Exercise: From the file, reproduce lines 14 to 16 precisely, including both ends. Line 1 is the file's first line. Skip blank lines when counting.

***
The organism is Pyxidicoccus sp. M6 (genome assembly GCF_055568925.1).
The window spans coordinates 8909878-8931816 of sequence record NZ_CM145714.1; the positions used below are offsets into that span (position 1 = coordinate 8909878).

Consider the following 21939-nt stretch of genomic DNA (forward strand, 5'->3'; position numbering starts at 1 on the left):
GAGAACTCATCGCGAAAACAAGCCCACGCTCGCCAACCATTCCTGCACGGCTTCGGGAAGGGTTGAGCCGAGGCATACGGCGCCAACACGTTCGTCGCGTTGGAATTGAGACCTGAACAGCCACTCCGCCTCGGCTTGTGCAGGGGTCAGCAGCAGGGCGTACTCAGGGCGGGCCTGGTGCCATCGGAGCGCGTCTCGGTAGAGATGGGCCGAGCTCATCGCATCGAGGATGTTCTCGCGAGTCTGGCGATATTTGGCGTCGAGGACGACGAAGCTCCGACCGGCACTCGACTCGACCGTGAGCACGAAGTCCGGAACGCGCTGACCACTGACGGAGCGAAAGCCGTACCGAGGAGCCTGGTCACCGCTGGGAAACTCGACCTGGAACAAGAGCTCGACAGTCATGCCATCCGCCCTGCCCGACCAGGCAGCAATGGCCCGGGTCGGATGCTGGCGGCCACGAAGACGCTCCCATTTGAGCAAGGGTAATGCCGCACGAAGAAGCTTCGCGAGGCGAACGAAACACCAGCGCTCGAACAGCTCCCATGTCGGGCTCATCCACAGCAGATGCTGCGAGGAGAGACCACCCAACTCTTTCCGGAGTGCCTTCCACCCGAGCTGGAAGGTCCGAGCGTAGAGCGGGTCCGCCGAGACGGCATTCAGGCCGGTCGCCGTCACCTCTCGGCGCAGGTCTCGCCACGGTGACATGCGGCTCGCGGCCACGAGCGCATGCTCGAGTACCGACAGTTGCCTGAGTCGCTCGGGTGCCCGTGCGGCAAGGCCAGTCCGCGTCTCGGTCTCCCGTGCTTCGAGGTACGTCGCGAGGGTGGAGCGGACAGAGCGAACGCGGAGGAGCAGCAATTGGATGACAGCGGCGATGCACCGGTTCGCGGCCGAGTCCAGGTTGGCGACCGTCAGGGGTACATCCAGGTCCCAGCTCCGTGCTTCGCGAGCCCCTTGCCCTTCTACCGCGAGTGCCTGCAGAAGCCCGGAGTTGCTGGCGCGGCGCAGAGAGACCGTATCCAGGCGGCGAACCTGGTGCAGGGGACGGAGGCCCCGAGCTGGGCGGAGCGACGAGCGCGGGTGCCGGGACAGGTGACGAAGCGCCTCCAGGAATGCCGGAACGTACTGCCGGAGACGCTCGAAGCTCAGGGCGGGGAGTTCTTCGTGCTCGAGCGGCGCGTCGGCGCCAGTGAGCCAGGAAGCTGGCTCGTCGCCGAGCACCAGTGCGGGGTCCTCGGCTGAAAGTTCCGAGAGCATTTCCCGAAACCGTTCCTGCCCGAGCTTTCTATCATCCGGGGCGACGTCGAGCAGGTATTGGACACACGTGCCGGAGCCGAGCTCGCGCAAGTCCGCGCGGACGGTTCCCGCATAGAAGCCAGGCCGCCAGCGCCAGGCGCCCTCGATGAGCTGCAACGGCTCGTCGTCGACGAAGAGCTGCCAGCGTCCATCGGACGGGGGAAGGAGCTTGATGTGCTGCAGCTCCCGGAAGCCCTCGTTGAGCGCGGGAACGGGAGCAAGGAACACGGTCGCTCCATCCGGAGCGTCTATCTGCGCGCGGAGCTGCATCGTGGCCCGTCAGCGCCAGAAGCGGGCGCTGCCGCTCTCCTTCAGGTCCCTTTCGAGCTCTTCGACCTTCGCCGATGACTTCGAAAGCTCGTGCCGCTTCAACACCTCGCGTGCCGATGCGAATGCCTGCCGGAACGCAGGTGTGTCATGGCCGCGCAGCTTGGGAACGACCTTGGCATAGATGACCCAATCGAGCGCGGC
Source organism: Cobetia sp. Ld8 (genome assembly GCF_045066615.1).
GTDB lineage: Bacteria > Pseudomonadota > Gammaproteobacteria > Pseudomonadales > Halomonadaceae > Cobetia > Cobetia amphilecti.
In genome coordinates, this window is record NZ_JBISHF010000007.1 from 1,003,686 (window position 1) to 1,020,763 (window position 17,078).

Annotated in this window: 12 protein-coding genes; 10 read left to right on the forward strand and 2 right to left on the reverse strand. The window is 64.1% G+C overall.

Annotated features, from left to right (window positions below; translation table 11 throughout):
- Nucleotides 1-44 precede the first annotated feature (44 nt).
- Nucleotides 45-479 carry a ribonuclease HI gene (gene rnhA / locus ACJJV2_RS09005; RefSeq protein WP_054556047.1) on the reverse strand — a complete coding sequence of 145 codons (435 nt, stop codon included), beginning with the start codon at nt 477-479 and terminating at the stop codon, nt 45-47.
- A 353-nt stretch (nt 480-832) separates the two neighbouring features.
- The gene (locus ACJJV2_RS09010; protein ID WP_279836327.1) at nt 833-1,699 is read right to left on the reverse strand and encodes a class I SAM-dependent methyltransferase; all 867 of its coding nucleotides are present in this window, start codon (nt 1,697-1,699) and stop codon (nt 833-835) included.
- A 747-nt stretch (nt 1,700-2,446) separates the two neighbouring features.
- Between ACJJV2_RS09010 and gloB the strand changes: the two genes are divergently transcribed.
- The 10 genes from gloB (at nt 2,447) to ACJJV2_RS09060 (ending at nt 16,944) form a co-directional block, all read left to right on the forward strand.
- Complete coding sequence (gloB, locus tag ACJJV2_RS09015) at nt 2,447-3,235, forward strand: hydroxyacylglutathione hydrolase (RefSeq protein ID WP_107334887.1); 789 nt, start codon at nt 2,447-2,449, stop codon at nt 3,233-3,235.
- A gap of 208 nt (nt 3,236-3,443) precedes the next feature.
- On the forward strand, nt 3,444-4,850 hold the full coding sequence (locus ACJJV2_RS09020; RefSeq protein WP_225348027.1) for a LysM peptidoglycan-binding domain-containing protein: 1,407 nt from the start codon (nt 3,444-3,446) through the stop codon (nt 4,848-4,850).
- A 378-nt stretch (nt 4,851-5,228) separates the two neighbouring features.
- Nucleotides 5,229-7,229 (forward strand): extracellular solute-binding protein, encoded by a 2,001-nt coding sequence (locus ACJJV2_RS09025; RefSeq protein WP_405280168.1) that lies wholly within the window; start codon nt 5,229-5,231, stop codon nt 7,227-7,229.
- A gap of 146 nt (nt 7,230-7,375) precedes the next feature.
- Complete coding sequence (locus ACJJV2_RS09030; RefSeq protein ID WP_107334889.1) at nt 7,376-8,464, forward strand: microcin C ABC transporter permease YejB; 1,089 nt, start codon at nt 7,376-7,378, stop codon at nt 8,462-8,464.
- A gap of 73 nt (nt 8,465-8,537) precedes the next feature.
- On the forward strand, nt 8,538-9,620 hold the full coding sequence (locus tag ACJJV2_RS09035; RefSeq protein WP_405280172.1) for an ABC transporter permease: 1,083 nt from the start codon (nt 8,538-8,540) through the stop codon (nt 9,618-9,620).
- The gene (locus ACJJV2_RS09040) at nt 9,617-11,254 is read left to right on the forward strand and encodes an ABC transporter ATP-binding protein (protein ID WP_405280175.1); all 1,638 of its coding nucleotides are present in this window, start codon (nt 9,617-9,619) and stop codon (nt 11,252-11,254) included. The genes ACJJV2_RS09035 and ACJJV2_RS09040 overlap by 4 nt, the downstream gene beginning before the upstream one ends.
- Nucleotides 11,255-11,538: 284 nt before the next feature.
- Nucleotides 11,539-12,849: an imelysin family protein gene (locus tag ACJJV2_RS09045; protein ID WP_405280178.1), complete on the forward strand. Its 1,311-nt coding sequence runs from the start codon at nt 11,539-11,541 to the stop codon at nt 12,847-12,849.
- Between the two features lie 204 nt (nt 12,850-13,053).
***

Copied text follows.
- A 747-nt stretch (nt 1,700-2,446) separates the two neighbouring features.
- Between ACJJV2_RS09010 and gloB the strand changes: the two genes are divergently transcribed.
- The 10 genes from gloB (at nt 2,447) to ACJJV2_RS09060 (ending at nt 16,944) form a co-directional block, all read left to right on the forward strand.